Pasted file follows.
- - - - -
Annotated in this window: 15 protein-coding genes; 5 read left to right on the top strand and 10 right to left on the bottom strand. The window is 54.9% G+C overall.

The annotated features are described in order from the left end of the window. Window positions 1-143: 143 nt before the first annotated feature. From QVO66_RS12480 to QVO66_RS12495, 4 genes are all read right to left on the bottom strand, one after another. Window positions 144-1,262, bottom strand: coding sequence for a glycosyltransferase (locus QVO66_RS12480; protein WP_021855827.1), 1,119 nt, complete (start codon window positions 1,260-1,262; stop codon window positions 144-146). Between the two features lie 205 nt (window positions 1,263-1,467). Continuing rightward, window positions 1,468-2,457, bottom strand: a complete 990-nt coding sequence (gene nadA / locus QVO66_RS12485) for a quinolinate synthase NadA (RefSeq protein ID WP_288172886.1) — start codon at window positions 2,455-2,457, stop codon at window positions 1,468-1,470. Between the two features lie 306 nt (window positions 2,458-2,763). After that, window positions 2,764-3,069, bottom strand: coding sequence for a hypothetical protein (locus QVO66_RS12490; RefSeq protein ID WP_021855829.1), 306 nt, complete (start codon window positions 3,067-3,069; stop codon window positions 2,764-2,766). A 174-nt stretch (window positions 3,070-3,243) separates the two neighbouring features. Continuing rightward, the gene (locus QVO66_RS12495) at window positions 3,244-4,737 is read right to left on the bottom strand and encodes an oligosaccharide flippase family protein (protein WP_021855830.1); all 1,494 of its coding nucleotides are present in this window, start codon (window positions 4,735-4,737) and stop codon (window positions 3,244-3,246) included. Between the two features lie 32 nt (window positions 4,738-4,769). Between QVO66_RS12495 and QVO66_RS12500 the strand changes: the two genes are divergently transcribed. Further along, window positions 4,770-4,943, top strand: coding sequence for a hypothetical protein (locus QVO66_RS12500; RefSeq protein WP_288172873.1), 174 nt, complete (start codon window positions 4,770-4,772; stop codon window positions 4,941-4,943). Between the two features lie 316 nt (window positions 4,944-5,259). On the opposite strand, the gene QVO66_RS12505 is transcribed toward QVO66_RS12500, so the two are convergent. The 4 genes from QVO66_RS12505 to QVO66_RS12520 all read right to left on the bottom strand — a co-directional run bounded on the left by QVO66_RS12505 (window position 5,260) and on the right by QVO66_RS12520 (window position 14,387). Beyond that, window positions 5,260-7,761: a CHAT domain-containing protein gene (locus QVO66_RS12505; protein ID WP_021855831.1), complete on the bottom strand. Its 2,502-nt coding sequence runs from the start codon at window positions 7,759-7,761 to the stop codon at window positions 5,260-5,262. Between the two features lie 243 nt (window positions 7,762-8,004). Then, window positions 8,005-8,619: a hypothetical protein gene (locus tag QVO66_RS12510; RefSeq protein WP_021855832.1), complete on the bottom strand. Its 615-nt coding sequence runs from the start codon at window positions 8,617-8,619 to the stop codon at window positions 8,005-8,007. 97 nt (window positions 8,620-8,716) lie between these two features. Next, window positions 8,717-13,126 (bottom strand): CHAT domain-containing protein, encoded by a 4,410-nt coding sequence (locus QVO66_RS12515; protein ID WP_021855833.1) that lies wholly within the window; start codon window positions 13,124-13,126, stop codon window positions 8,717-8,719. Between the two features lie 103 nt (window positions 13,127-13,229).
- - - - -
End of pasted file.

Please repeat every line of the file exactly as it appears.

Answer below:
Annotated in this window: 15 protein-coding genes; 5 read left to right on the top strand and 10 right to left on the bottom strand. The window is 54.9% G+C overall.

The annotated features are described in order from the left end of the window. Window positions 1-143: 143 nt before the first annotated feature. From QVO66_RS12480 to QVO66_RS12495, 4 genes are all read right to left on the bottom strand, one after another. Window positions 144-1,262, bottom strand: coding sequence for a glycosyltransferase (locus QVO66_RS12480; protein WP_021855827.1), 1,119 nt, complete (start codon window positions 1,260-1,262; stop codon window positions 144-146). Between the two features lie 205 nt (window positions 1,263-1,467). Continuing rightward, window positions 1,468-2,457, bottom strand: a complete 990-nt coding sequence (gene nadA / locus QVO66_RS12485) for a quinolinate synthase NadA (RefSeq protein ID WP_288172886.1) — start codon at window positions 2,455-2,457, stop codon at window positions 1,468-1,470. Between the two features lie 306 nt (window positions 2,458-2,763). After that, window positions 2,764-3,069, bottom strand: coding sequence for a hypothetical protein (locus QVO66_RS12490; RefSeq protein ID WP_021855829.1), 306 nt, complete (start codon window positions 3,067-3,069; stop codon window positions 2,764-2,766). A 174-nt stretch (window positions 3,070-3,243) separates the two neighbouring features. Continuing rightward, the gene (locus QVO66_RS12495) at window positions 3,244-4,737 is read right to left on the bottom strand and encodes an oligosaccharide flippase family protein (protein WP_021855830.1); all 1,494 of its coding nucleotides are present in this window, start codon (window positions 4,735-4,737) and stop codon (window positions 3,244-3,246) included. Between the two features lie 32 nt (window positions 4,738-4,769). Between QVO66_RS12495 and QVO66_RS12500 the strand changes: the two genes are divergently transcribed. Further along, window positions 4,770-4,943, top strand: coding sequence for a hypothetical protein (locus QVO66_RS12500; RefSeq protein WP_288172873.1), 174 nt, complete (start codon window positions 4,770-4,772; stop codon window positions 4,941-4,943). Between the two features lie 316 nt (window positions 4,944-5,259). On the opposite strand, the gene QVO66_RS12505 is transcribed toward QVO66_RS12500, so the two are convergent. The 4 genes from QVO66_RS12505 to QVO66_RS12520 all read right to left on the bottom strand — a co-directional run bounded on the left by QVO66_RS12505 (window position 5,260) and on the right by QVO66_RS12520 (window position 14,387). Beyond that, window positions 5,260-7,761: a CHAT domain-containing protein gene (locus QVO66_RS12505; protein ID WP_021855831.1), complete on the bottom strand. Its 2,502-nt coding sequence runs from the start codon at window positions 7,759-7,761 to the stop codon at window positions 5,260-5,262. Between the two features lie 243 nt (window positions 7,762-8,004). Then, window positions 8,005-8,619: a hypothetical protein gene (locus tag QVO66_RS12510; RefSeq protein WP_021855832.1), complete on the bottom strand. Its 615-nt coding sequence runs from the start codon at window positions 8,617-8,619 to the stop codon at window positions 8,005-8,007. 97 nt (window positions 8,620-8,716) lie between these two features. Next, window positions 8,717-13,126 (bottom strand): CHAT domain-containing protein, encoded by a 4,410-nt coding sequence (locus QVO66_RS12515; protein ID WP_021855833.1) that lies wholly within the window; start codon window positions 13,124-13,126, stop codon window positions 8,717-8,719. Between the two features lie 103 nt (window positions 13,127-13,229).